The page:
The telegram, dated August 26, 1939, reads “2 Company crossed frontier about 0100 hours without incident. Herzner.” Hans-Albrecht Herzner was the leader of about 30 Nazi men whom Hitler tasked with seizing part of the border between Germany and Poland. It was one of many similar covert missions that were supposed to happen that day in preparation for the impending full invasion of Poland. However, upon finding out that the United Kingdom had just signed a treaty promising aide to Poland in the event of invasion, Hitler postponed them for a week.
Herzner’s simple status update shows how complicated things were before more advanced communication technologies existed, because Hitler’s rain-check message didn’t get through to him. So Herzner and his men marched on the border town of Jabłonków. Neal Pease, a historian at the University of Wisconsin-Milwaukee, told Atlas Obscura that the force intended “to capture a strategic rail tunnel,” but they were thwarted by local railroad workers. In an oral history compiled by the Imperial War Museum, war survivor Adolf Pilch recalled how the workers alerted the Polish army immediately and the small German contingent retreated.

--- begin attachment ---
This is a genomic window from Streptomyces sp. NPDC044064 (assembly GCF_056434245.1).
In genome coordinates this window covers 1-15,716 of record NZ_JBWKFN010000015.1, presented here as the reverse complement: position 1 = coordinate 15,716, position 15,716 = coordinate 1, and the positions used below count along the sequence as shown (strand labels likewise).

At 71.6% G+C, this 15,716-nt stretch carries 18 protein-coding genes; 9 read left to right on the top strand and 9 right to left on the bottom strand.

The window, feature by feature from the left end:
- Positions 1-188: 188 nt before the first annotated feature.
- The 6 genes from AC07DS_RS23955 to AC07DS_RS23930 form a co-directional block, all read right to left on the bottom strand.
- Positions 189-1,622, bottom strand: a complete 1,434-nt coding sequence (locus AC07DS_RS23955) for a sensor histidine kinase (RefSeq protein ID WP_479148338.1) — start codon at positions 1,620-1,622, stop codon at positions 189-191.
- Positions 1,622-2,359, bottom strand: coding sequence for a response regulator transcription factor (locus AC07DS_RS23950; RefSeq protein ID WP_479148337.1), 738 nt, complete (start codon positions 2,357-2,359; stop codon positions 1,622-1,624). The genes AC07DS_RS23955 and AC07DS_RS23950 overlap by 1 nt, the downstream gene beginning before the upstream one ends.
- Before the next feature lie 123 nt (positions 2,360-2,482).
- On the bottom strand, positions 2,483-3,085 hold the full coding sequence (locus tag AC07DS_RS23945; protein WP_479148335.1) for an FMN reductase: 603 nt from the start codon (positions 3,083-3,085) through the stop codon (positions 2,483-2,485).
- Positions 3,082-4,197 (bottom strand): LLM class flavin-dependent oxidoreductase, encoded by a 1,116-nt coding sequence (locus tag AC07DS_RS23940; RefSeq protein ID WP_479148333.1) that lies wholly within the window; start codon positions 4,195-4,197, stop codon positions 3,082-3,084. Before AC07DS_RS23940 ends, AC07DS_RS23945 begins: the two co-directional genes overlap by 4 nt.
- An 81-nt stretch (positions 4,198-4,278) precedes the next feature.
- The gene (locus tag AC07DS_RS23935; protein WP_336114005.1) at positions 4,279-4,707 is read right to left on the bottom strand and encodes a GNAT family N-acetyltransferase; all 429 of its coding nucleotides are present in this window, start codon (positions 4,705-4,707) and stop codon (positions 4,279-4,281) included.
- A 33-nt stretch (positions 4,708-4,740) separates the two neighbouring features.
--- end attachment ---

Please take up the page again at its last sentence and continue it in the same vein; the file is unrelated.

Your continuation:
During that week, The New York Times reported that Hitler had likely planned the border attacks to provoke Polish retaliation, which they could later use as propaganda to demonstrate Poland’s belligerence. That’s why, Pilch posits, it was so hard for Hitler to reach Herzner with the memo to halt operations. “The Germans didn’t want to put [the instructions] through radio because they’d make it clear that they actually started the war!” he said.
The full invasion did end up happening on September 1. To own a piece of the story, you can bid on the telegram from Alexander Historical Auctions on July 30 at 10 a.m. EDT.